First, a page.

A young offenders' institution has been branded an "unacceptably violent place" - and the chief inspector of prisons says he would be "terrified" if one of his children was there.
Feltham Prison and Young Offender Institution, in west London, was covered in gang graffiti and witnessed on average almost two fights or assaults every day, some of which were "very serious", HM Inspectorate of Prisons found.
Children were frightened and no confidence that staff could keep them safe - despite an "unprecedentedly high" use of batons.
The report said that many young people were frightened and had little confidence in staff to keep them safe at Feltham
Feltham is divided into two parts, Feltham A holds children and young people, mostly aged 16 or 17, while Feltham B holds young adult men aged 18 to 21.
Chief inspector of prisons Nick Hardwick said: "Feltham as a whole is an unacceptably violent place. Despite excellent work in some cases, staff were unable to prevent a high number of very concerning incidents that carried a significant risk of serious injury.
"In my view staff were sometimes overwhelmed by the challenges they faced and as a consequence, some of their response, such as the prolonged use of isolation on the children and young people's side and the use of batons on the young adult side, were unacceptable."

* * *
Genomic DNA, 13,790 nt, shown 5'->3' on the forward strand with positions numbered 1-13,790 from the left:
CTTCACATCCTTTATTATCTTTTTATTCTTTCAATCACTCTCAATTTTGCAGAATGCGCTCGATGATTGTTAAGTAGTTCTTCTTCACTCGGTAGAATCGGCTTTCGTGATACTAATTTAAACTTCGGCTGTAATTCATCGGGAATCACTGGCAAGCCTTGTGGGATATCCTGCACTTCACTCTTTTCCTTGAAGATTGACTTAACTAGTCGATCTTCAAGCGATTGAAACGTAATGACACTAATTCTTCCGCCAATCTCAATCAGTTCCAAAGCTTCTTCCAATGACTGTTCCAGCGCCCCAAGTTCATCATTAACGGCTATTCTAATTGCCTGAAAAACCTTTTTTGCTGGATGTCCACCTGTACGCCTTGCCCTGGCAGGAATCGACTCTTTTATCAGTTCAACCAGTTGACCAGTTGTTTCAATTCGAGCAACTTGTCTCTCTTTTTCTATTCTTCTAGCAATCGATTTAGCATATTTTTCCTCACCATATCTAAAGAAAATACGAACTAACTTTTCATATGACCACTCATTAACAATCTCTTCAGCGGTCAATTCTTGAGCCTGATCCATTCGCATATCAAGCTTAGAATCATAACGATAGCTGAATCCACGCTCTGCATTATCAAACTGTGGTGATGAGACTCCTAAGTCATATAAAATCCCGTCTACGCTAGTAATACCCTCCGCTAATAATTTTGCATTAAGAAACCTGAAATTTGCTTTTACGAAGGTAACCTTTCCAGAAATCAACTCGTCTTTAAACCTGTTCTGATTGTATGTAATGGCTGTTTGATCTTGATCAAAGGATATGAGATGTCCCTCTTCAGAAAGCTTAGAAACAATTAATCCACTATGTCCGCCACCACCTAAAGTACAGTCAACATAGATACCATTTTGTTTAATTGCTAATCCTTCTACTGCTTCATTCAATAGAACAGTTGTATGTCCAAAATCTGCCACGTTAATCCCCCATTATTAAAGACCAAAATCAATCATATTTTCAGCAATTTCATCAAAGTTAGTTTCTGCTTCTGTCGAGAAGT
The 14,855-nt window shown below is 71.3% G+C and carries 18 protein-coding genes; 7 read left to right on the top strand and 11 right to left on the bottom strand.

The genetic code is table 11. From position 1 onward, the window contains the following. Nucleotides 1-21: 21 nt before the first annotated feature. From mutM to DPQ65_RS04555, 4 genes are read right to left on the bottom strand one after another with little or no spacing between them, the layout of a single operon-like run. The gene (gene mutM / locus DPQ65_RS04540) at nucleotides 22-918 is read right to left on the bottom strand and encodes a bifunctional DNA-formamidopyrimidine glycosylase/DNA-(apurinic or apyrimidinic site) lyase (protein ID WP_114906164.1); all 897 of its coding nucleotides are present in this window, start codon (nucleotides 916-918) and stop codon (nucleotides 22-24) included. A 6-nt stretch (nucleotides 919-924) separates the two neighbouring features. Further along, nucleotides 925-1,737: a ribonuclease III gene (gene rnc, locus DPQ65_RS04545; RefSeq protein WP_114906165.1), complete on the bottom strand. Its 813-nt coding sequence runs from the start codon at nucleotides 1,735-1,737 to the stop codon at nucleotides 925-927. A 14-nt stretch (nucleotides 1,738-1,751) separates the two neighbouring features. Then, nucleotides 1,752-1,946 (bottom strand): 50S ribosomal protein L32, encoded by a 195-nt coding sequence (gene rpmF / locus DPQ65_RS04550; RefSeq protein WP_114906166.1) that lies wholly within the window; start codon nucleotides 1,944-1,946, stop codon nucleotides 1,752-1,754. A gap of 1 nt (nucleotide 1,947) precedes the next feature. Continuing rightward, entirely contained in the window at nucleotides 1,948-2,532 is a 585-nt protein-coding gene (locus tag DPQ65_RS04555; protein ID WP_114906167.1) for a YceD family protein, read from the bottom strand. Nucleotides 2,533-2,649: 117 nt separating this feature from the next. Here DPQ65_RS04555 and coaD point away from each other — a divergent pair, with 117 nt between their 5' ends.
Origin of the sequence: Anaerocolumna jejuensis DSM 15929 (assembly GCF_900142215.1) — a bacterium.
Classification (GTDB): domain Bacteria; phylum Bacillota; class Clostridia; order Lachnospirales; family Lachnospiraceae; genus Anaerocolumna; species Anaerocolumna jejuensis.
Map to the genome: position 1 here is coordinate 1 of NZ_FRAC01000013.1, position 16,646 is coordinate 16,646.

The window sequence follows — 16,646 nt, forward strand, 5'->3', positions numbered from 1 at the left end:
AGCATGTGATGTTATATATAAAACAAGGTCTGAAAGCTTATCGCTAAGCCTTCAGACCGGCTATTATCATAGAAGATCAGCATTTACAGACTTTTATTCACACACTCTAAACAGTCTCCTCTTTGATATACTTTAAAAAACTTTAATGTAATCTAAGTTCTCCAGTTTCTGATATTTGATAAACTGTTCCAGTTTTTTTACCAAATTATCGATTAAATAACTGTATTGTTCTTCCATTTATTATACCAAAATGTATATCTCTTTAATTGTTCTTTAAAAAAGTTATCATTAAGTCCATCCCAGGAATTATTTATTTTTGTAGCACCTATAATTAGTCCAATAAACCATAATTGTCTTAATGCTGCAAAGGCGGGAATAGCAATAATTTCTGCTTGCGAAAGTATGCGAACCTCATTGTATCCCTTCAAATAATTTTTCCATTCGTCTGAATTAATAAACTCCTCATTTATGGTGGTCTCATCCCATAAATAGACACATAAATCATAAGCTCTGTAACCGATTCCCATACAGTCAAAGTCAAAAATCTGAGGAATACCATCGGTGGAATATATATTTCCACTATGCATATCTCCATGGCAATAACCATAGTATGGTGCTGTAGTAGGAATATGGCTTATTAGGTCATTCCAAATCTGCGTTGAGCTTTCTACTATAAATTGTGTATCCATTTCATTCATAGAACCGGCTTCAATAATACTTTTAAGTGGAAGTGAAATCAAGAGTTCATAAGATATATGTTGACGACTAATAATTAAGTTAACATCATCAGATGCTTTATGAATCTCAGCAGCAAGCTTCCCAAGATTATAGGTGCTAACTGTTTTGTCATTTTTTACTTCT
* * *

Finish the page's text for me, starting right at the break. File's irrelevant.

Hardwick found that Feltham needed to rethink its role and cautiously welcomed a decision taken after the inspection to not hold young adults on remand as this may help to create a more stable and manageable population.
Elsewhere, the inspection found that many young people said they were frightened at the time of the inspection and had little confidence in staff to keep them safe.
Inspectors found that the level of violent incidents remained much too high.
Speaking on the BBC's Today Programme, Hardwick said: "If I was a parent with a child at Feltham, I would be terrified."
CCTV recordings viewed by inspectors showed staff put themselves in harm's way to protect young people and the force used to break up fights was proportionate and necessary.
In the young adults part of the prison, self-harming behaviour remained high and emergency cell bells were not answered quickly, the inspection report said.
Michael Spurr, chief executive of the National Offender Management Service (Noms), said: "This report reflects the serious concerns I have about the propensity for and the level of gang-related violence among young people sent to Feltham but it also highlights the remarkable work that staff do on a daily basis to manage such a challenging group.
"I have already announced that from the autumn Feltham will no longer hold young adult remand prisoners. This will increase stability and provide greater flexibility in the management of this group of prisoners."
Andrew Neilson, director of campaigns at the Howard League for Penal Reform, said: "This is the worst inspection report of its kind we have seen in a decade. If you want to see the effects of keeping hundreds of troubled boys cooped up in a prison, you need look no further than Feltham."
Juliet Lyon, director of the Prison Reform Trust, said: "Feltham should frighten us all. The question has to be asked: why do we place our most vulnerable and volatile young people in our most troubled institutions, and expect anything other than the violence, self-harm and mayhem this report reveals?"